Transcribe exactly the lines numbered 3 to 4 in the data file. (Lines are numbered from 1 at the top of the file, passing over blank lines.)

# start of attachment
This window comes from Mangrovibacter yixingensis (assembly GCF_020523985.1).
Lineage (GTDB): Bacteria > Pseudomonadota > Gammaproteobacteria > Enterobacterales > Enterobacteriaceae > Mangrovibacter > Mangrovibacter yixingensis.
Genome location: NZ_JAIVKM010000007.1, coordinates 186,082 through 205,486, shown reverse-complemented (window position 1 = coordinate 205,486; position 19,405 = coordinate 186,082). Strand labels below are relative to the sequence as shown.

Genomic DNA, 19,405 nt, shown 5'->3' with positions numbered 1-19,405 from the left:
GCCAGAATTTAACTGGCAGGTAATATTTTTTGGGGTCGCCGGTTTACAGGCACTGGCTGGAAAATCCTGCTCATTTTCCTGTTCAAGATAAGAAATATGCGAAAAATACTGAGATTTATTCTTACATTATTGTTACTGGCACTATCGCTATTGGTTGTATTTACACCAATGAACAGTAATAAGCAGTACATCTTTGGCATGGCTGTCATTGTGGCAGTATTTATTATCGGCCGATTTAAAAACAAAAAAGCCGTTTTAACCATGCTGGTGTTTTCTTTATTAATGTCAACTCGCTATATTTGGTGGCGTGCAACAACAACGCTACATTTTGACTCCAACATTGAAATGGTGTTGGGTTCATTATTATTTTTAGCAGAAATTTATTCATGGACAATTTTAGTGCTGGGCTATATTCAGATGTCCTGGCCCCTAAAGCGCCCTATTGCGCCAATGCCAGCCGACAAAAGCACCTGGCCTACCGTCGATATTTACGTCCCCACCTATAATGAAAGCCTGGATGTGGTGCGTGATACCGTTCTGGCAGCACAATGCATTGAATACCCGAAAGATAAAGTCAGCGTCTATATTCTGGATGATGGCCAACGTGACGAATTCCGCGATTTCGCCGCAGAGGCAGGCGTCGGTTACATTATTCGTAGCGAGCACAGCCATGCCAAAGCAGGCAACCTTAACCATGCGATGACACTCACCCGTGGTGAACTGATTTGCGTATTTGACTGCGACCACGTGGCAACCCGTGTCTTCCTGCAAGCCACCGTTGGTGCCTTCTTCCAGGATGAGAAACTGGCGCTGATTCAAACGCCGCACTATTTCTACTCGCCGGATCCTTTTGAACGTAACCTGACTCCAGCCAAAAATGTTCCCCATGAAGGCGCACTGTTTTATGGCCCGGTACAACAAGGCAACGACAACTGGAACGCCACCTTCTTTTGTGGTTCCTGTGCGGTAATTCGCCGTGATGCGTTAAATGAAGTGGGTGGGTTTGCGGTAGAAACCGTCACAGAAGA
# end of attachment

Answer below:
Genome location: NZ_JAIVKM010000007.1, coordinates 186,082 through 205,486, shown reverse-complemented (window position 1 = coordinate 205,486; position 19,405 = coordinate 186,082). Strand labels below are relative to the sequence as shown.

Genomic DNA, 19,405 nt, shown 5'->3' with positions numbered 1-19,405 from the left: